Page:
- "Nature is a thynge of great myghte and efficacye, but surely institution or bringynge up, is moche myghtier."
Prof Ferguson opened his lecture quoting Richard Taverner - best known for his translation of the Bible, he was a writer who played a significant role in the English Reformation.
- Early in the lecture Prof Ferguson explores why it is some countries succeed and others fail - or remain 'stationary states', as the father of modern economics Adam Smith put it, where population growth and capital accumulation are zero.
Niall cites the work of economists Daron Acemoglu & James Robinson, whose recent book 'Why Nations Fail' explores the issue of financial malaise. Here's a feature they recent had published in Foreign Policy magazine:
- MIT economist Daron Acemoglu was recently interviewed on Business Daily on the BBC World Service, too.
- Niall Ferguson also gave a nod to the development economist Paul Collier - he recently featured in an edition of Radio 4's Analysis, which asked whether a more open immigration policy might be a better way for the UK to help developing countries.
- Peruvian economist Hernando de Soto also got a few mentions in the lecture - his work addresses the informal economy and the importance of business and property rights. Back in 2010, Radio 4's Crossing Continents asked whether his ideas could 'save' Peru.
- The Glorious Revolution ultimately established supremacy of parliament over the British monarchy - and is a key event in the case put forward in Niall Ferguson's lecture. Here's a quick lesson from BBC History:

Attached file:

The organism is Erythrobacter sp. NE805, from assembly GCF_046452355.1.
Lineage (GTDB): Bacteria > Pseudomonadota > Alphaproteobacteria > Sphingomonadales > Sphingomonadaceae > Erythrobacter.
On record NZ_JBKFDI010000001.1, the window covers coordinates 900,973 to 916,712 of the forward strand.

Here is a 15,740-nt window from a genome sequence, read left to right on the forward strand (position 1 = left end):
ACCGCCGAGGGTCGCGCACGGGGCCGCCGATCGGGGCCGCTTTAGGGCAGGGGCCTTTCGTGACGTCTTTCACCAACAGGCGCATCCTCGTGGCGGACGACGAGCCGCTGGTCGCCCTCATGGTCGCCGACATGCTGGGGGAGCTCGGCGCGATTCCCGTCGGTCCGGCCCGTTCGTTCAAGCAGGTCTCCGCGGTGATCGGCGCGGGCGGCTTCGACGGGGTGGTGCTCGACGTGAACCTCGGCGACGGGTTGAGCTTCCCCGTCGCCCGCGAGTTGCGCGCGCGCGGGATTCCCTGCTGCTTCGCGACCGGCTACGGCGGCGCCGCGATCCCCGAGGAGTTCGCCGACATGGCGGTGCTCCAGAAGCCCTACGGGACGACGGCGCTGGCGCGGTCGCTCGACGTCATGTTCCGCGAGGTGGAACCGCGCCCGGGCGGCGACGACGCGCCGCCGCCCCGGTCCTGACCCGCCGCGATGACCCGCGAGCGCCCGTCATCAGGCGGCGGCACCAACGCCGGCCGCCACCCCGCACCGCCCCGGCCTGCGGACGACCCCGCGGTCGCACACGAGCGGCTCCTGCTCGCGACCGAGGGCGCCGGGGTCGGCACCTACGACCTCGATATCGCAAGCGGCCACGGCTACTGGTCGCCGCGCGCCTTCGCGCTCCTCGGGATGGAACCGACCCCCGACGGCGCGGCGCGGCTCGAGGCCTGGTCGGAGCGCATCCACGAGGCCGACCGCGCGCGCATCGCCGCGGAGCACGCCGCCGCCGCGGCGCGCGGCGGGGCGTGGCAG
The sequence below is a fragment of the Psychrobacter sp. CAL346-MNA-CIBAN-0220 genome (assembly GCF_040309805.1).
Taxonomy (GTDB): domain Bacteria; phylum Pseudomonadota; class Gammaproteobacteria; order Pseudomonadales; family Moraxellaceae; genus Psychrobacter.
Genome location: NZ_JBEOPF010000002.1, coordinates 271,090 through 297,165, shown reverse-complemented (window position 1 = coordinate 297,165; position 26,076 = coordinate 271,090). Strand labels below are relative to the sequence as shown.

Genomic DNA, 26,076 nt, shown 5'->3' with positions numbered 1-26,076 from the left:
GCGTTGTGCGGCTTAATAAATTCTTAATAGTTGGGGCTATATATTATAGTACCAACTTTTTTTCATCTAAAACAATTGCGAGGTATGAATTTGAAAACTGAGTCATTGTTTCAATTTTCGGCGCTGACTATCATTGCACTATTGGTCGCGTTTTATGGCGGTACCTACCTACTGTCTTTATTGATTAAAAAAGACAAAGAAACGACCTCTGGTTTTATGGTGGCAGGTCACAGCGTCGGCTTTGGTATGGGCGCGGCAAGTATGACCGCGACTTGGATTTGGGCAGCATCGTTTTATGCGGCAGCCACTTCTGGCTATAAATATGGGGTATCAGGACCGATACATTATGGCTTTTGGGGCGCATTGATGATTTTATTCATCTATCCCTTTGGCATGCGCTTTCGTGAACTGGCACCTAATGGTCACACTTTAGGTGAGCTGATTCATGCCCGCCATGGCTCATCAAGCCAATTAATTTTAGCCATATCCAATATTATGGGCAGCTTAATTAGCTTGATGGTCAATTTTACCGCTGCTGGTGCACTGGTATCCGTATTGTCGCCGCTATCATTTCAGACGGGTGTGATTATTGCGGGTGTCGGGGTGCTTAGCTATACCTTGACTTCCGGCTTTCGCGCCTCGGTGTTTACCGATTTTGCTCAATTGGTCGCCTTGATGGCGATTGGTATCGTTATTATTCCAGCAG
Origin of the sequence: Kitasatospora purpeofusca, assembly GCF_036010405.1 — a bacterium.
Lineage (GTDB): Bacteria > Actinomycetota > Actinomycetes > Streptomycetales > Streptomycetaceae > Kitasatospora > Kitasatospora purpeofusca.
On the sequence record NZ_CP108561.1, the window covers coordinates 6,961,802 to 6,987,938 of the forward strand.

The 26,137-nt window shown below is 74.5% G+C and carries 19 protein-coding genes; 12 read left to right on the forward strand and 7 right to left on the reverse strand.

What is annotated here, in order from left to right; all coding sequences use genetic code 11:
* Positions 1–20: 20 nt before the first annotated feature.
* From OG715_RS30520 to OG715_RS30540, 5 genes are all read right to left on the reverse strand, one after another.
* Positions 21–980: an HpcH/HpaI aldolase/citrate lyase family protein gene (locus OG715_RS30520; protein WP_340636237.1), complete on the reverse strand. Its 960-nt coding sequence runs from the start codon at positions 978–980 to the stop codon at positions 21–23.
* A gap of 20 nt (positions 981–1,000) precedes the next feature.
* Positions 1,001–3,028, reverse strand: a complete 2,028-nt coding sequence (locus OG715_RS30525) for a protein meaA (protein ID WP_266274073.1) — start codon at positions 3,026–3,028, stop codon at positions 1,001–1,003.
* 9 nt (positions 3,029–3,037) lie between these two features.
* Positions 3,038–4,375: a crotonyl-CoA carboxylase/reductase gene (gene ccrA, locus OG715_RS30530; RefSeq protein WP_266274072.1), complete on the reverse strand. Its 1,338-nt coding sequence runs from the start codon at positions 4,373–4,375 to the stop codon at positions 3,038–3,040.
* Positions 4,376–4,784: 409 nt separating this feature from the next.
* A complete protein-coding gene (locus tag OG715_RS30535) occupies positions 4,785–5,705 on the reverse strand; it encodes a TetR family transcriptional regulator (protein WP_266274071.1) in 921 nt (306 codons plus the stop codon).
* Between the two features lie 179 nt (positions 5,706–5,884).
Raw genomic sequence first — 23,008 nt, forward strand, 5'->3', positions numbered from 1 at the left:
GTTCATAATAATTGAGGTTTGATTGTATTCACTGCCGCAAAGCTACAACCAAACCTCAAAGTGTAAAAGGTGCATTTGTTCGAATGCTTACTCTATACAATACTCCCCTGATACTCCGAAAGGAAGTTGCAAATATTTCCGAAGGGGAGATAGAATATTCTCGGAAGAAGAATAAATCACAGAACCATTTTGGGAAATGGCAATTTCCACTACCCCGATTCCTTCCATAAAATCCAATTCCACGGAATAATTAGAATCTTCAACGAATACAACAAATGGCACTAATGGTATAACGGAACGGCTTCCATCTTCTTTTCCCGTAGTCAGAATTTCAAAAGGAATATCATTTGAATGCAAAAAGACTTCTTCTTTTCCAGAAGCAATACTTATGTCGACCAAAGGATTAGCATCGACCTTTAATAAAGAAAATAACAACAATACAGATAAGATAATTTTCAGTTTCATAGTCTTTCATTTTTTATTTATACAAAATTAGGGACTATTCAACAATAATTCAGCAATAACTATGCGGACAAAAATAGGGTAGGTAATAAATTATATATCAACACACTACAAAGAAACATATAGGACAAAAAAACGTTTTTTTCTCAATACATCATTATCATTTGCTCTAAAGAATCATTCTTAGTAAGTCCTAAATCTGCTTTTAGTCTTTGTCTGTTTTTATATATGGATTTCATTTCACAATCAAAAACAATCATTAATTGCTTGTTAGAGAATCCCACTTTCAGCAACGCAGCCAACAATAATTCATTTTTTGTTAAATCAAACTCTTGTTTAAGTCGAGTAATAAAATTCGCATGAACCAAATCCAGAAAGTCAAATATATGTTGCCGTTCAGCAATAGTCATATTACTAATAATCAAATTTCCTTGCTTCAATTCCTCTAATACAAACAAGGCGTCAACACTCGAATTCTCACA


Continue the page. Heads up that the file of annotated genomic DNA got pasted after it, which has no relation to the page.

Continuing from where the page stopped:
Niall Ferguson's first lecture is titled The Human Hive - inspired by the poem The Fable of the Bees by 18th Century satirist Bernard Mandeville. The poem suggests many key principles of economic though - read it here:
- Out of control government debt is a key issue discussed in the lecture. The IMF predicts by the end of 2012 Greece's gross govt debt as % of GDP will be 153%; Italy 123%; USA 107%; UK 88%; Germany 79% and China 22%. The IMF estimates Japan’s gross government debt will be 236% of GDP by the end of the year, triple what is was 20 years ago. You can find out more in the IMF's World Economic Outlook report:
- BBC correspondent Allan Little's award-winning series Europe's Choice charts the key moments and issues that brought the EU to its current crisis.
"Now often these debts get discussed as if they themselves are the problem," says Prof Ferguson, "and the result is a rather sterile argument between proponents of ‘austerity’ and ‘stimulus’".
Have a listen to Radio 4's Keynes vs Hayek debate, and see if you think it's dull, or not - chaired by Newsnight's Paul Mason, the panel features Lord Robert Skidelsky and Prof George Selgin.